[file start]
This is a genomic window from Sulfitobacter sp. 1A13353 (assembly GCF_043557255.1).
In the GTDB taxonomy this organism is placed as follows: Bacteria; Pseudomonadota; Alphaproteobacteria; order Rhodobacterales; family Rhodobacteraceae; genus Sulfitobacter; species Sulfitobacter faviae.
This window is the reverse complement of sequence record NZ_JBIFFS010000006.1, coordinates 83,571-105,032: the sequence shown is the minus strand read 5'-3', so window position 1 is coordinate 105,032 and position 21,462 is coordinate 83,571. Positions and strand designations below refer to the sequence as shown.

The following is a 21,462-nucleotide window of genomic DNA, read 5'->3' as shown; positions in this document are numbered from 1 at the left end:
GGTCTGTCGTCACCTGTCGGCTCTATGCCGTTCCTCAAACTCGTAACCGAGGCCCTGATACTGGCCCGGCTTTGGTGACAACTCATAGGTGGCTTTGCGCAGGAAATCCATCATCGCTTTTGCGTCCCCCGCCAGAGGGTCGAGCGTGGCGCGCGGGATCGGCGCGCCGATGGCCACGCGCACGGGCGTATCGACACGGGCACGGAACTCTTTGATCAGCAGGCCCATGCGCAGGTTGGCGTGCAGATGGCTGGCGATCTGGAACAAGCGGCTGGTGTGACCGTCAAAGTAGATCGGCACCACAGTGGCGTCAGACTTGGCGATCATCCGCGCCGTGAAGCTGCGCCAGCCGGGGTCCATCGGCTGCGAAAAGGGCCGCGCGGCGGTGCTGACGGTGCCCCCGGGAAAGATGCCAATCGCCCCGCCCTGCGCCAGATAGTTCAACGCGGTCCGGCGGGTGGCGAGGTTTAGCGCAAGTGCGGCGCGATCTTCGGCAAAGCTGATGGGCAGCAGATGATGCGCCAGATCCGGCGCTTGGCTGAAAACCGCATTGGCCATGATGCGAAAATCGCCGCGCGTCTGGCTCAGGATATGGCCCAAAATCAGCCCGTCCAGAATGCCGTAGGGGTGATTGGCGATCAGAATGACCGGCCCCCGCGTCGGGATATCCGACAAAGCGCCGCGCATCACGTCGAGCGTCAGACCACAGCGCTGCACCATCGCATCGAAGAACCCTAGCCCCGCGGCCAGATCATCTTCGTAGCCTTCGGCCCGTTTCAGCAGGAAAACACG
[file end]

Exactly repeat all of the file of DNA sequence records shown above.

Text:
This is a genomic window from Sulfitobacter sp. 1A13353 (assembly GCF_043557255.1).
In the GTDB taxonomy this organism is placed as follows: Bacteria; Pseudomonadota; Alphaproteobacteria; order Rhodobacterales; family Rhodobacteraceae; genus Sulfitobacter; species Sulfitobacter faviae.
This window is the reverse complement of sequence record NZ_JBIFFS010000006.1, coordinates 83,571-105,032: the sequence shown is the minus strand read 5'-3', so window position 1 is coordinate 105,032 and position 21,462 is coordinate 83,571. Positions and strand designations below refer to the sequence as shown.

The following is a 21,462-nucleotide window of genomic DNA, read 5'->3' as shown; positions in this document are numbered from 1 at the left end:
GGTCTGTCGTCACCTGTCGGCTCTATGCCGTTCCTCAAACTCGTAACCGAGGCCCTGATACTGGCCCGGCTTTGGTGACAACTCATAGGTGGCTTTGCGCAGGAAATCCATCATCGCTTTTGCGTCCCCCGCCAGAGGGTCGAGCGTGGCGCGCGGGATCGGCGCGCCGATGGCCACGCGCACGGGCGTATCGACACGGGCACGGAACTCTTTGATCAGCAGGCCCATGCGCAGGTTGGCGTGCAGATGGCTGGCGATCTGGAACAAGCGGCTGGTGTGACCGTCAAAGTAGATCGGCACCACAGTGGCGTCAGACTTGGCGATCATCCGCGCCGTGAAGCTGCGCCAGCCGGGGTCCATCGGCTGCGAAAAGGGCCGCGCGGCGGTGCTGACGGTGCCCCCGGGAAAGATGCCAATCGCCCCGCCCTGCGCCAGATAGTTCAACGCGGTCCGGCGGGTGGCGAGGTTTAGCGCAAGTGCGGCGCGATCTTCGGCAAAGCTGATGGGCAGCAGATGATGCGCCAGATCCGGCGCTTGGCTGAAAACCGCATTGGCCATGATGCGAAAATCGCCGCGCGTCTGGCTCAGGATATGGCCCAAAATCAGCCCGTCCAGAATGCCGTAGGGGTGATTGGCGATCAGAATGACCGGCCCCCGCGTCGGGATATCCGACAAAGCGCCGCGCATCACGTCGAGCGTCAGACCACAGCGCTGCACCATCGCATCGAAGAACCCTAGCCCCGCGGCCAGATCATCTTCGTAGCCTTCGGCCCGTTTCAGCAGGAAAACACG